There have been an awful lot of Spider-Man films in the last couple of decades. There was Sam Raimi’s series starring Tobey Maguire. There have been several Marvel Cinematic Universe films starring Tom Holland. There was a great animated film, Spider Man: Into the Spider-Verse, and a sequel is in the works. Meanwhile, there is this pair of slightly lesser-known films. All these films have slightly different continuities and stories, although most of them stick pretty close to the basic comic book story arc. Last year there was Spider Man: No Way Home, which actually brings together the actors from all three live-action film series using a “multiverse” conceit.

These two films are directed by Marc Webb and star Andrew Garfield. The first one does a decent job of introducing the story. In both these films, the tone is quite dark, without a lot of humor to leaven it. In general I like the lighter Marvel films that acknowledge the fundamental silliness of superhero stories, but this one works pretty well because Garfield is an excellent actor, and makes his character extremely convincing. It helps that he has Sally Field as May to play off of, and she’s always great. The first film feels pretty fresh, and is pretty exciting visually, although it doesn’t really have much of a story, and so it drags for me.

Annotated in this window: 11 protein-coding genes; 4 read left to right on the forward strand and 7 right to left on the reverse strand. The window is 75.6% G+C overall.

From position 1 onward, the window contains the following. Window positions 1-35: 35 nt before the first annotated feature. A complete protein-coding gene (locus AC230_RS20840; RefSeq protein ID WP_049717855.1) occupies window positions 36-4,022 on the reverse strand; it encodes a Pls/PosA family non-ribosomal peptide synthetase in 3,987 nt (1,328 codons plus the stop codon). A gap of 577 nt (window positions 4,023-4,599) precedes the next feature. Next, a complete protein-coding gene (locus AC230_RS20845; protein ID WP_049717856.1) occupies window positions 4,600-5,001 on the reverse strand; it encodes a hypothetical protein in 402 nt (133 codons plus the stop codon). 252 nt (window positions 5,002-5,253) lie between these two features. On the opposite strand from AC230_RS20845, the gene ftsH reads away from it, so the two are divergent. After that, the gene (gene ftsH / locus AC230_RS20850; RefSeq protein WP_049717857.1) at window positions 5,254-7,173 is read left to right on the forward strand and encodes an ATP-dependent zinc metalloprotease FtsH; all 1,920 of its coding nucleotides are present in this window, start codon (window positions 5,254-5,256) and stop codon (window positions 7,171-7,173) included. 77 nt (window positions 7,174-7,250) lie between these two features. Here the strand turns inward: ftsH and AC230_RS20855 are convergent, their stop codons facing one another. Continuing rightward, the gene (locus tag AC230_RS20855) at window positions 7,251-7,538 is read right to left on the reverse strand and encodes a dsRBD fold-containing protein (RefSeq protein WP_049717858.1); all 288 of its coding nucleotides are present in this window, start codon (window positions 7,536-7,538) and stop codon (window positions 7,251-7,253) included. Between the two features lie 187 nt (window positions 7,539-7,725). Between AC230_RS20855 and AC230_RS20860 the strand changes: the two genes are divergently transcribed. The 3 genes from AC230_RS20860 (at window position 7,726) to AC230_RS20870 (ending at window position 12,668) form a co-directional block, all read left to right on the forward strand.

I feel that the second one is actually better, with a more compelling story, although the critics for the most part don’t agree. It does get a bit over-complicated, with too many characters, and Jamie Foxx can’t really act, but the “A plot” is really quite a good piece of storytelling, in my view. Dane DeHaan plays Harry Osborn and also does a great job.

It’s too bad that we never got a 3 — I think this director and core cast had a lot of potential.

Beetle Queen Conquers Tokyo (2009 Film)